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Hand Studies

Due to a scheduling conflict, I had to take my Drawing 3 class as an Independent Study, which essentially just meant that I had to come up with my own plan for the direction of the class. I decided to pursue an in-depth study of hands, all of which can be found below. I made this choice partially because they're hard to draw and spending a semester working with them would be a good chance to improve, plus I had already done quite a bit of figure drawing in my Drawing 2 class (luckily, because we were able to have models come in from off-campus at that point, which wouldn't have worked during this time of pandemic). But more than even the opportunity to sharpen my practical skills, I also have a fascination with hands in general because they have always struck me as distinctly human. Hands are essential to our nature, not only as features of our anatomy, but also as vehicles for various modes of expression - from the physical examples of manual labor and the arts to the more poignant capacity to communicate language and blessings. Hands unite us as human beings. Even though each hand has its own particular features, they somehow seem more universal then faces; there's almost a sense that, in looking at a hand, I am able to see not only the person of whom it is a part but also a reminder of those who are not corporeally present.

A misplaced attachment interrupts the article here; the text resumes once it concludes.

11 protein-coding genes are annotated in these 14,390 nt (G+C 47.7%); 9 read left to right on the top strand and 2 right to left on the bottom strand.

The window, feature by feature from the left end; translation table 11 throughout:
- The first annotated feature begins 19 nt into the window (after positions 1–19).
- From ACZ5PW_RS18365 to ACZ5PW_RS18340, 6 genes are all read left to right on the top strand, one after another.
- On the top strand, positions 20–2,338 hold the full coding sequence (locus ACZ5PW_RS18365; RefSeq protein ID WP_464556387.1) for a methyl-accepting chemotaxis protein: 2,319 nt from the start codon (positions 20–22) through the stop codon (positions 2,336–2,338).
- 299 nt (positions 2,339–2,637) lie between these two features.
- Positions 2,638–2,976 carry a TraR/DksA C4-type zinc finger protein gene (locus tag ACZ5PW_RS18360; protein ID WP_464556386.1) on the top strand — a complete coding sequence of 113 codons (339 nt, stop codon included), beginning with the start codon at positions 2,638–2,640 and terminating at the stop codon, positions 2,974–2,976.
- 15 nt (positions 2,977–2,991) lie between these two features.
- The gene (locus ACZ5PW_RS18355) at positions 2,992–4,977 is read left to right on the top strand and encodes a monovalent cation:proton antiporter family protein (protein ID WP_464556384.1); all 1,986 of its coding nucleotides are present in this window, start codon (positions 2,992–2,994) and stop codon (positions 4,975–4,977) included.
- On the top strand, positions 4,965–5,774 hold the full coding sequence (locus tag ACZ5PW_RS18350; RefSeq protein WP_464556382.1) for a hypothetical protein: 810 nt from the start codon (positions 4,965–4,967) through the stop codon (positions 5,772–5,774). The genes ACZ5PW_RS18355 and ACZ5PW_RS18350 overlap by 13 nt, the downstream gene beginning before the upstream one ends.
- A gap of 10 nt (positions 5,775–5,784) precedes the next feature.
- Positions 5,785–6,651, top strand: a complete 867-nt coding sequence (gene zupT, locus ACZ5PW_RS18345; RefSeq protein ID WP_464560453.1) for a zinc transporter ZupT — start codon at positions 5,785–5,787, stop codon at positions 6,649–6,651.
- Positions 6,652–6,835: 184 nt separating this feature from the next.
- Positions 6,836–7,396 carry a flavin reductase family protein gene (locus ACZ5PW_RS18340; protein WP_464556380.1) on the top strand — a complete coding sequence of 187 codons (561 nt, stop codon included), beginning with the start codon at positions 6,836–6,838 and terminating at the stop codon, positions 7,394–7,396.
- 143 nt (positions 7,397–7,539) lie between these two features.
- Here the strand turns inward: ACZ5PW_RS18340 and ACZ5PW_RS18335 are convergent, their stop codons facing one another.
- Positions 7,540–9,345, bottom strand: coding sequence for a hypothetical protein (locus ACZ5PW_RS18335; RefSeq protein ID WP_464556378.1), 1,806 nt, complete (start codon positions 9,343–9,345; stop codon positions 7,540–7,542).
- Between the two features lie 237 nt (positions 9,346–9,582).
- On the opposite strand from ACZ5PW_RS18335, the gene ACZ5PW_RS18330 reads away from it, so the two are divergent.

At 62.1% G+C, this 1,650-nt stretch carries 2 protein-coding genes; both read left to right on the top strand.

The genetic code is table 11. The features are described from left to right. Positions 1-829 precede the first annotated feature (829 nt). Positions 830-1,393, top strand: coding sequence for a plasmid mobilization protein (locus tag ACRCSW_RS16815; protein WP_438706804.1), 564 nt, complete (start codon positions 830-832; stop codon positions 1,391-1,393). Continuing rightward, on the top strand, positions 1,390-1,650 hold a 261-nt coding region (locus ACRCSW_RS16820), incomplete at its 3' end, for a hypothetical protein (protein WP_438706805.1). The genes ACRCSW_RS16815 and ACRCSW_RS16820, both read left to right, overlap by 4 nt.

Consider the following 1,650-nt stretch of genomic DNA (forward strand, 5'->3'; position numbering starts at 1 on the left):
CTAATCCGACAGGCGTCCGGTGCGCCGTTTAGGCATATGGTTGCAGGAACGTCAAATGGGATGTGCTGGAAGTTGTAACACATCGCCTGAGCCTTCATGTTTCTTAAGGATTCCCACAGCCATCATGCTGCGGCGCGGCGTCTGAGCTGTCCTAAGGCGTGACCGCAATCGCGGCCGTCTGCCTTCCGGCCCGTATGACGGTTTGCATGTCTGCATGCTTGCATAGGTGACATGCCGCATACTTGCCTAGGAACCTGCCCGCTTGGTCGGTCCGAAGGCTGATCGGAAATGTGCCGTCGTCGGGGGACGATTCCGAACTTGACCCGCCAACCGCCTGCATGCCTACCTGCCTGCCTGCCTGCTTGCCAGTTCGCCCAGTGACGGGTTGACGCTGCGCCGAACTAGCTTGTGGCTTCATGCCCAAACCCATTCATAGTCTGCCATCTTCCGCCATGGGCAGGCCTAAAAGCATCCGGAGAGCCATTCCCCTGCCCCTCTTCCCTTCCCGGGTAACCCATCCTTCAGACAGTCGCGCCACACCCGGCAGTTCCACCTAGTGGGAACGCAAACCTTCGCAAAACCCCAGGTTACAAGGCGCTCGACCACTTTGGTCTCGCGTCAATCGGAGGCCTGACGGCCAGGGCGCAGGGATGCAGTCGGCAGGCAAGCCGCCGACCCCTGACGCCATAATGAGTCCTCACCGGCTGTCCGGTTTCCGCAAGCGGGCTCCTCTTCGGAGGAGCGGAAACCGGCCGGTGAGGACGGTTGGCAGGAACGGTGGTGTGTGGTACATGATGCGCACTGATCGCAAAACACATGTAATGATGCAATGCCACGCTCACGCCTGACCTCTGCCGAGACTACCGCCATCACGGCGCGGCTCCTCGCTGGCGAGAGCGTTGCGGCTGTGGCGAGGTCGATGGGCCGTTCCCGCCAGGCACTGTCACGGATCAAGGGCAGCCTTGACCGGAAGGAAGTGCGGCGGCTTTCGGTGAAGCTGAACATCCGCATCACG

The works on this page have been arranged largely in order of their creation, but the buttons below will enable you to skip to any particular section of interest.

Master Copies: Stylistic and Anatomical Exploration

Master Studies

The only copy included here is of one of an untitled Albrecht Dürer piece. This drawing was done with a black colored pencil for the shadows and an eraser for the highlights on graphite-toned sketchbook paper.

I did another copy based on the work of a contemporary artist - Iva Eberth. Her work is digital and I took some liberties with the colors, but it's still close enough that I'm not comfortable posting it without her permission. I reached out to her but have not yet heard back. She's actually my age, which was a bit of a head trip - I have no idea how I would respond if someone did a copy of any of my work so I totally get the silence.